What is your favourite city you have lived in and why? I’ve been lucky enough to live in a few different cities in Europe and the UK, but London tops the list. I love the rich cultural life here, and the diversity of people and places – London feels like a city with many personalities. I love the gritty character of Soho, the quirky spirit of Neal’s Yard, and the quiet beauty of Greenwich – and of course, all the galleries, museums and theatres.

What has been your biggest accomplishment so far – career or otherwise? The first public performance of my play ‘We’ll Dance on the Ash of the Apocalypse’ here in London. It’s about climate change, so already felt quite emotionally charged for me (as the issue is for many people), so to see it realised on stage for the first time was quite a profound moment. It’s since been shortlisted for the National Theatre of Iceland’s 2021 season.

Can you tell us about what you’re working on now/next? I have a few projects cooking at the moment; one is a short film about women’s reproductive rights. It astonishes me that this is a human right we’re still fighting for around the world, so I wanted to make a film that engaged with this issue. Some of my other film and theatre projects are currently on hold as a result of the pandemic, as is the case for a lot of artists at the moment, so I’m focusing on writing. I’m currently in the early stages of writing a new play set in an offshore detention centre; and I’m also developing some other screen projects.

What do you like to get up to when you’re not working?
I love going to see theatre with my partner and friends and having a good juicy discussion about the play afterwards. With theatres currently closed, so many wonderful productions are being released online, so that’s gone some way to satiating our appetites. At this time of year, I usually enjoy lovely long picnics with friends, or chilling one of my favourite haunts like Southbank, but with the lockdown I’m spending more time on my solitary hobbies. I love listening to music and draw a lot of inspiration from it (quite a lot of Hozier at the moment!) and reading. I recently finished Isabel Allende’s new novel ‘A Long Petal of the Sea’, which was incredibly compelling, and I would highly recommend. I’ve also enjoyed rereading some favourite plays; ‘Tiny Dynamite’ by Abi Morgan, and ‘The Effect’ by Lucy Prebble.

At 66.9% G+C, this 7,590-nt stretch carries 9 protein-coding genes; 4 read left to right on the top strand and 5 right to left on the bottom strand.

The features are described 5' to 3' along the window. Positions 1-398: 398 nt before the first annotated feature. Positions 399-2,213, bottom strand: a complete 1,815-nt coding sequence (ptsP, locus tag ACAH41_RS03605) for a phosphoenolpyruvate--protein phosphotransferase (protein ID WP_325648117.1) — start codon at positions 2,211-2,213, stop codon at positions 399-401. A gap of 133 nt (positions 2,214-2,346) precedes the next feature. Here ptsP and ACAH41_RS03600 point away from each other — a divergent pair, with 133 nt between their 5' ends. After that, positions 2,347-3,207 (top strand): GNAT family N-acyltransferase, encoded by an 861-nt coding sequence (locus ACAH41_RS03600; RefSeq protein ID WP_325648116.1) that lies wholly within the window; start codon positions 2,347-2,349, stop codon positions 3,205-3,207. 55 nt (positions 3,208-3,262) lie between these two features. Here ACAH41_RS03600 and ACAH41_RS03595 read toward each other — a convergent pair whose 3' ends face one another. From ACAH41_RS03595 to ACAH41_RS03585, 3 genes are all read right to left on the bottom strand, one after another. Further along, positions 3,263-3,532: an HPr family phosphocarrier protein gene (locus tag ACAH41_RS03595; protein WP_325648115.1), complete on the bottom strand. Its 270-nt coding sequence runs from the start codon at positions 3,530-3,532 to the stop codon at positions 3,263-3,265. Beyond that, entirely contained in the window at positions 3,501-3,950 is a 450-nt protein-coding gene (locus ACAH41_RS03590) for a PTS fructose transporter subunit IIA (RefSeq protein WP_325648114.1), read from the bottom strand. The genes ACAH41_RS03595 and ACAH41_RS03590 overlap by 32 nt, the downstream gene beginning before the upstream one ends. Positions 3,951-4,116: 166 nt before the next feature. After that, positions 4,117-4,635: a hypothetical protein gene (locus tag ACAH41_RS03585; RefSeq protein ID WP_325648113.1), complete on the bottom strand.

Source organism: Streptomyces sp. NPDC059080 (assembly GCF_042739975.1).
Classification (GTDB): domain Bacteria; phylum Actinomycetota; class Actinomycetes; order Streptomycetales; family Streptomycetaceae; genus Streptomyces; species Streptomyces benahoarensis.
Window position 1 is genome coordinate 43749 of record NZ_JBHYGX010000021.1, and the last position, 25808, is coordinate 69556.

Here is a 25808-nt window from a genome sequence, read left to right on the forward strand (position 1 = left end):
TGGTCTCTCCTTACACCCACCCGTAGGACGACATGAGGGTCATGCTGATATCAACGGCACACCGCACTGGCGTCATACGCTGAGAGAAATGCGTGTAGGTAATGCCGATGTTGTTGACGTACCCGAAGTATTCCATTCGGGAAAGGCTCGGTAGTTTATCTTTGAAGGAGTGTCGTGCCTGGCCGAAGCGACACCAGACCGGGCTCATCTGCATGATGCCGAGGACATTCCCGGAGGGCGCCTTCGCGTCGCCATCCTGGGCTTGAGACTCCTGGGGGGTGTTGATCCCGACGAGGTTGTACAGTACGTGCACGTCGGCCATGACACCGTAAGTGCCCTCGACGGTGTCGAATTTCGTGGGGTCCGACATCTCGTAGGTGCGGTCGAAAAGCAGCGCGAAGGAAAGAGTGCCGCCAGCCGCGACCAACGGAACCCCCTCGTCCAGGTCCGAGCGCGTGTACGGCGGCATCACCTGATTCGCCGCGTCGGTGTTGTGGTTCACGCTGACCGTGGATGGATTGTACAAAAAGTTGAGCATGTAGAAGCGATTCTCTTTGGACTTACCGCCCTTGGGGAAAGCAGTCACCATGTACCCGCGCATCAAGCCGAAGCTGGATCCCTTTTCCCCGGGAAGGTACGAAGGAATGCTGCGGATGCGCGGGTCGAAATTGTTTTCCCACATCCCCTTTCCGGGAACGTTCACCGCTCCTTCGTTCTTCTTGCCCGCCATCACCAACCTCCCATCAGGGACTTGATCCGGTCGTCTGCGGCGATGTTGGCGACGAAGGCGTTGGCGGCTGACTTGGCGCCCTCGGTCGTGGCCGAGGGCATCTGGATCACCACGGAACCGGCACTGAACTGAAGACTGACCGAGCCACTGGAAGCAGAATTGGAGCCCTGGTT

What are your top 3 films you recommend everyone should watch? Always such a tricky question!  A film I always go back to for inspiration is ‘The Piano’ by Jane Campion. There is a raw beauty to the film which I love (from the performances to cinematography and music), and it juxtaposes beauty and brutality in really interesting ways. I’ve seen it so many times and it still gets under my skin!  If you’re feeling like a Jane Campion watch-fest, I would also suggest ‘Bright Star’, and seeking out her short film ‘The Water Diary’, which is about the impact of drought on a rural Australian community; beautifully told through the eyes of children.

A few more recent films which absolutely swept me away when I saw them were ‘Portrait of a Lady on Fire’ by Céline Sciamma, ‘Cold War’ by Paweł Pawlikowski and ‘Roma’ by Alfonso Cuaron. All profoundly moving stories with exquisite filmmaking. I know I’ve snuck a few more than three in there, but I couldn’t help myself!

What words of advice would you give to young Androvians interested in writing or directing?Immerse yourself in storytelling of all kinds – inspiration can come from anywhere. Music, books, films.  If you want to be a playwright, read as many plays as you can. If you’re interested in screenwriting; seek out and read the screenplays of films you love. Ask yourself, what is it that makes me feel this way at this moment? Why does this move me, engage me, make me laugh? Find and tell the stories that are important to you, and don’t be afraid of redrafting.

If you are interested in directing, find opportunities to direct to practise; whether it’s doing short plays or films at uni or with friends. This really is your best training ground. Be open and adaptable on set or in the rehearsal room. Your working relationship with your actors will be different to the one you have with your cinematographer, so find ways to best enable the artists around you. If they feel able to express themselves freely, that’s when the magic happens!